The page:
is to be increased.
By Annadurdy Khadjiev in Varna
A year after President Gurbanguly Berdymuhammedov came to power, his pledges to
reform agriculture have yet to make much of an impact. If things are really to
change, he needs to stop focusing on grain production and develop a more
diversified and efficient farming sector that is better suited to conditions
and food needs in Turkmenistan.
At a cabinet meeting on March 12, President Berdymuhammedov took agriculture
sector chiefs to task, saying that spring sowing was behind schedule and arable
land was in poor shape, with drainage systems collapsing and high levels of
salt in the soil.
The president told his officials needed to make fundamental changes to the
way food was produced in Turkmenistan.
His damning statements come a year after he announced large-scale reforms of
farming. A strategic programme approved at the end of March by the Halk
Maslahaty the supreme legislative body in Turkmenistan set out steps
towards making better use of the land and the water that irrigates it. Two
other laws approved at the same time were designed to improve the lot of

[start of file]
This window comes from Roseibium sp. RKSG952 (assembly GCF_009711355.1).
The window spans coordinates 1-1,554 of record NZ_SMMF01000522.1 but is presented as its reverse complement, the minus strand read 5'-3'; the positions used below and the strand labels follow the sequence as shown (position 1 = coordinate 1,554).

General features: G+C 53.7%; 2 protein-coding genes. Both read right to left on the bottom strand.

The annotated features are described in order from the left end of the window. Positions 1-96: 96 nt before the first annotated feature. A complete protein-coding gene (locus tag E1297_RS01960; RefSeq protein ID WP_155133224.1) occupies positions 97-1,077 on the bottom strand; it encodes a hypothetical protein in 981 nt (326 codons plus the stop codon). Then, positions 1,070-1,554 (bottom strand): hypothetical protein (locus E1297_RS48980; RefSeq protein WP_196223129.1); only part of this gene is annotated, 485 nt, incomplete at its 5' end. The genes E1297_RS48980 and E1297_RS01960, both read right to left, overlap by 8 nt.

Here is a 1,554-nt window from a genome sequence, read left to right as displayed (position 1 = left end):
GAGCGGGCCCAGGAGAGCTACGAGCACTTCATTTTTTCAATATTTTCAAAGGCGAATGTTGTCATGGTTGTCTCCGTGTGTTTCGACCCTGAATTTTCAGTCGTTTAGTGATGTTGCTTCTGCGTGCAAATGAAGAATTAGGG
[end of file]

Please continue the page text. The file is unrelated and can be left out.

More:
small-scale private farmers.
Analysts suggest attempts to reform the sector have failed, for the moment at
It is of course early days for Berdymuhammedov, who inherited a failing economy
in which under his predecessor Saparmurat Niazov, who died in Decembe 2007
erratic policy decisions and neglect of the infrastructure led to chronically
poor performance, covered up by officials who routinely misstated production
Seventeen years after independence, Turkmenistan is largely dependent on food
imports. According to local observers, more than half of all the foodstuffs
consumed on the local market have come from other countries. Grain and flour,
together with meat, vegetable oil, fish, rice, and dry milk are purchased from
Kazakstan, Russia, Ukraine and the United Arab Emirates.